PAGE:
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Morthland College

A building on the Morthland College campus in West Frankfort is seen in October.

WEST FRANKFORT — Through a TIF agreement signed by Morthland College and the city of West Frankfort in 2013, the city has paid four loan payments for the college this year. However, there is a chance Morthland College may have to pay this and other funds back to the city.

West Frankfort Mayor Tom Jordan said the city signed a TIF, or tax increment financing, agreement with the college in 2013, using monies from the special allocation fund to help the fledgling college remain stable as they paid to renovate their recently acquired office building at 202 E. Oak St. in West Frankfort.

Cities often enter into TIF agreements in order to help bring new businesses to town. By offering a break in city taxes, cities can help new businesses offset development costs. This being the basic concept, there are several types of such agreements cities can enter into.

“In order to help them survive back when they first started, we agreed if they needed help, we would help them because they would be such an economic engine,” Jordan said.

The original agreement signed by the city indicated that the agreement would never dip into the city’s general fund.

The mechanism in place for the city to make payments for the college requires that the Morthland College board formally ask the city for help. Jordan said the school has to be financially unable to make its payments in order for the city to agree to step in.

In 2017, the city made payments for the college in March, May, June and August, with each check being for $4,745.46. The city has paid $18,981.84 so far this year.

Jordan was clear, though — the city is not a co-signer on the college’s bank loan.

“Our agreement is with Morthland College,” Jordan said, adding that he is unsure if the city would be on the hook for the remaining balance should Morthland College default.

However, he said, the city is prepared to honor the agreement it signed, regardless.

The contract does indicate that should Morthland College “default” on the agreement, it is required to pay back any TIF assistance.

“In the event the Developer defaults on the obligations and/or the building is vacant within 15 years from the signing of this Agreement, the developer shall return to the city a sum of 100 percent of the total amount of Developer Share granted from the City to the Developer for every year of the first 15 years of this agreement in which obligations are not met. Should the Developer go bankrupt, this agreement will not be terminated,” the TIF agreement said.

Morthland College has not indicated any intentions to file for bankruptcy. However, Mike Riva, West Frankfort’s city attorney, said should they file, a bankruptcy judge could rule against the city on the matter depending on what type of bankruptcy is filed for.

While the agreement is not new, the city is making payments on behalf of the college as it faces $2 million in fines from the U.S. Department of Education over alleged mishandling of federal funds, as well as more than $200,000 in liens from the IRS and a local contractor.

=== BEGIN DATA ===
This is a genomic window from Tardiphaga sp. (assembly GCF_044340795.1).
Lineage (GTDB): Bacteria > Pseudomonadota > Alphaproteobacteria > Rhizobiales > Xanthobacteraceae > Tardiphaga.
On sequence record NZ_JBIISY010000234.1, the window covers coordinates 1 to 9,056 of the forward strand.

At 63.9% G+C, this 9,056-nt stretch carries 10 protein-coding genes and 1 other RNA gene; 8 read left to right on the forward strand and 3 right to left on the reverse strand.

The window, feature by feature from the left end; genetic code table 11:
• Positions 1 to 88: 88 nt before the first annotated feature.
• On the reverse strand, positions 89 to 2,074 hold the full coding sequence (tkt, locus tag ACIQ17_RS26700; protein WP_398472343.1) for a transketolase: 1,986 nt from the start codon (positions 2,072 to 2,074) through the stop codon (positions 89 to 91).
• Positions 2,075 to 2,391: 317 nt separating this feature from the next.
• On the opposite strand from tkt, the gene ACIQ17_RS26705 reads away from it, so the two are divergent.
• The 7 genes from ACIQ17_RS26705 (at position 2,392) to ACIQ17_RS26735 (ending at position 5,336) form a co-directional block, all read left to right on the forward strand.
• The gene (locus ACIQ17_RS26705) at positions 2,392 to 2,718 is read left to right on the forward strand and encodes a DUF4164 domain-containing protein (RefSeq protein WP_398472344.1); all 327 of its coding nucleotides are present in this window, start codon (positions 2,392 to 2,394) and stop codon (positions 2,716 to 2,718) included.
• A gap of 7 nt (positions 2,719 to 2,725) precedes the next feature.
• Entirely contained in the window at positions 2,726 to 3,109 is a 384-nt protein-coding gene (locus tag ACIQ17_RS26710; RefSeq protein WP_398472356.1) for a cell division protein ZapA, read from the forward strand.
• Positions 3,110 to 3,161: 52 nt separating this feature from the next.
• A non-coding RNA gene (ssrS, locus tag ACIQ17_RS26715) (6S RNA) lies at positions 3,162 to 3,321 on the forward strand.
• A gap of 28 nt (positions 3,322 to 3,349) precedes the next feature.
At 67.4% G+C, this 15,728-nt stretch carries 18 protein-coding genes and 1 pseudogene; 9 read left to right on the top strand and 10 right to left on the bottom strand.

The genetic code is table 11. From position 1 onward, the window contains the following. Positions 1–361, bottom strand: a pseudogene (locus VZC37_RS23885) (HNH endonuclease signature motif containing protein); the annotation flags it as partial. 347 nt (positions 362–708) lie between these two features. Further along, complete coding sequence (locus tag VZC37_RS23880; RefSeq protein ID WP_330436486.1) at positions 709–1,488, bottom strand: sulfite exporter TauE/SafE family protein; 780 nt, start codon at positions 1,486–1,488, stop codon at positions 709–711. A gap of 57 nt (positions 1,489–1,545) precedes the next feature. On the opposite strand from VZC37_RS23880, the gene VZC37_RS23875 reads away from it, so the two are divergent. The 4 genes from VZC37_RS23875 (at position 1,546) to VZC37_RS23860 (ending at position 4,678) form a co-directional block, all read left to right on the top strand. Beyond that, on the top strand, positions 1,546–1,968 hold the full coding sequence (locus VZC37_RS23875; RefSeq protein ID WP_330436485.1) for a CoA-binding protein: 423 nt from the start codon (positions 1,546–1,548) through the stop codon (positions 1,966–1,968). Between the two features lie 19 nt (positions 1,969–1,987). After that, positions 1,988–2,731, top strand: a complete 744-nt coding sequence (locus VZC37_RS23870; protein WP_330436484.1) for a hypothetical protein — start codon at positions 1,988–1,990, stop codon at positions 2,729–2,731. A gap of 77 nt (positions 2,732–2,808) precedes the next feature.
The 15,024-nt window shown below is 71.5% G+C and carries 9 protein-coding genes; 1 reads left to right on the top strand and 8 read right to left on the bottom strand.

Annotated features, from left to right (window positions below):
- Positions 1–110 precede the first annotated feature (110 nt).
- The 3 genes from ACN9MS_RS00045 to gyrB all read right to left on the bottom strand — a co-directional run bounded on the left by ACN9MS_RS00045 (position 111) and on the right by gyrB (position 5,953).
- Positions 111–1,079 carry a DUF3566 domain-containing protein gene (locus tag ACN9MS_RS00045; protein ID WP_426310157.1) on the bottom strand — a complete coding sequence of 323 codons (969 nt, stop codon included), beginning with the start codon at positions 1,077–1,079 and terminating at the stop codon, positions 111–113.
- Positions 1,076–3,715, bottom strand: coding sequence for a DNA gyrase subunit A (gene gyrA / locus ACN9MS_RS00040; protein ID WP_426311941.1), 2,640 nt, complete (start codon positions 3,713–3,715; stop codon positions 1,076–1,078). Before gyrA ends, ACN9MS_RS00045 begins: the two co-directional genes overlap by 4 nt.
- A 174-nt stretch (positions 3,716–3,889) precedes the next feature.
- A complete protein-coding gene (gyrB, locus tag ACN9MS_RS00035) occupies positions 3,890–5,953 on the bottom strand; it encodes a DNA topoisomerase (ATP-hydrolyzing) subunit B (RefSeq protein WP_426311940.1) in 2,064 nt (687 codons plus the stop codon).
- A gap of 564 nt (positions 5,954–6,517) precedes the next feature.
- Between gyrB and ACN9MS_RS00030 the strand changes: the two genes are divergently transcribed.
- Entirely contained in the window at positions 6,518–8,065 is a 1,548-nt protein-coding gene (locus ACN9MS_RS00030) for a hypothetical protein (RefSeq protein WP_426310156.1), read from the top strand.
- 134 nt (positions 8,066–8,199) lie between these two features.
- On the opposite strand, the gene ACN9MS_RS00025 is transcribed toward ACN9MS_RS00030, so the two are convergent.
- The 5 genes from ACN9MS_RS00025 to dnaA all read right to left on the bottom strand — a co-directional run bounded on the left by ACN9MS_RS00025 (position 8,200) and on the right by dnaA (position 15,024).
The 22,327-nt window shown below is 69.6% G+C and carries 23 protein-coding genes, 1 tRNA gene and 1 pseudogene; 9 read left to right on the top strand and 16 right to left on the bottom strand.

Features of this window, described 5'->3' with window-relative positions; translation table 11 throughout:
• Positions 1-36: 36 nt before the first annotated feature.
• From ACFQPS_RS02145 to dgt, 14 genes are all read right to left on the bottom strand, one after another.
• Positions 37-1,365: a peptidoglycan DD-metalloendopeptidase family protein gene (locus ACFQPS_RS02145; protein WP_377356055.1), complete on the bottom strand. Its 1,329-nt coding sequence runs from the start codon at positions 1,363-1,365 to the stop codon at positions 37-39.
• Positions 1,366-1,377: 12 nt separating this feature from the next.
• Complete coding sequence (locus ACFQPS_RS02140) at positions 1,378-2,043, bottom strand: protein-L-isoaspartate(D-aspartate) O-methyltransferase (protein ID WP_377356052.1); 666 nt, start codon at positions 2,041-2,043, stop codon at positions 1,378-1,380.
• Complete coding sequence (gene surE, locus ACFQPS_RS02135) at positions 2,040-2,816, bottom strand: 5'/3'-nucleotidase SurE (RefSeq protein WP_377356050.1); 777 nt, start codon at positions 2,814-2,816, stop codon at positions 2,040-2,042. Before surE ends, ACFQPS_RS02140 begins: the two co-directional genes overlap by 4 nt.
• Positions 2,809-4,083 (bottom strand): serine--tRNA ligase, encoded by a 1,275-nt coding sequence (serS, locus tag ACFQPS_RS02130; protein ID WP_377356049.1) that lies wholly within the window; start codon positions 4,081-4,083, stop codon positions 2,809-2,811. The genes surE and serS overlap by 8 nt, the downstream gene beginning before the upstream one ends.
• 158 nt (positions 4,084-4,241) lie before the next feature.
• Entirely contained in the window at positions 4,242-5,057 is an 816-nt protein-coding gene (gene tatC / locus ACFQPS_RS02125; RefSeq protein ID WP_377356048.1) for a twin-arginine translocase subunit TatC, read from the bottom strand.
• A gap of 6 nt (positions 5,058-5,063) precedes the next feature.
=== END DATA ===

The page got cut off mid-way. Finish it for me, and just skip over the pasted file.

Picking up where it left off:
It is also unclear, based on documents obtained from the Franklin County Clerk’s Office, if more than $200,000 in liens filed against Morthland College earlier this year have been paid. According to chief deputy to the Franklin County Clerk, Karen Kase, releases have not been filed for either the $123,120.87 lien field by the IRS in April nor the $80,700.10 lien filed by Ferguson Contracting Inc. Lien releases are forms filed by the complainant indicated the debt has been paid.

However, Kase said because her office does not yet have lien releases does not indicate failure to pay, but more simply could be a matter of the complainant failing to file. Kase did say, though, that the IRS typically is punctual in filing releases.

Speaking through a Morthland College spokesperson, Emily Hayes, the college's executive vice president, said the college is "continuing to make progress paying those debts."

Representatives from Ferguson Contracting Inc. declined to comment on the outstanding debt.

Jordan said he stands by the city’s decision to help the college. He said TIF money is meant to be invested to encourage economic growth and does not hurt the city’s bottom line.

“It’s not like that we just threw this money away. We invested this money in a college that we thought was going to be successful and viable at the time,” Jordan said. “Looking this direction,” in 2013 Jordan said he “saw nothing but hope.”

Despite the current reports of mismanagement, Jordan said he thinks Morthland College has benefited West Frankfort.

“Morthland College has generated, in the last three years, millions of dollars in revenue,” Jordan said.

Morthland College was notified last month that the DOE was putting in place an “emergency action,” completely cutting off its eligibility for Title IV student aid dollars and fining the college just over $2 million for an alleged "breach of fiduciary duty."

Morthland College was originally placed on Heightened Cash Monitoring 2 status earlier this year after a program review by the DOE revealed “severe findings.” This status required the college to apply for reimbursement from the department for money spent on students.

The college is being investigated by the DOE as well as by the Illinois Board of Higher Education because of the recent emergency action. The college’s accreditor, Transnational Association of Christian Colleges and Schools, is also conducting a review of the college.


On Twitter: @ismithreports



Isaac Smith is a reporter covering Franklin and Williamson counties.

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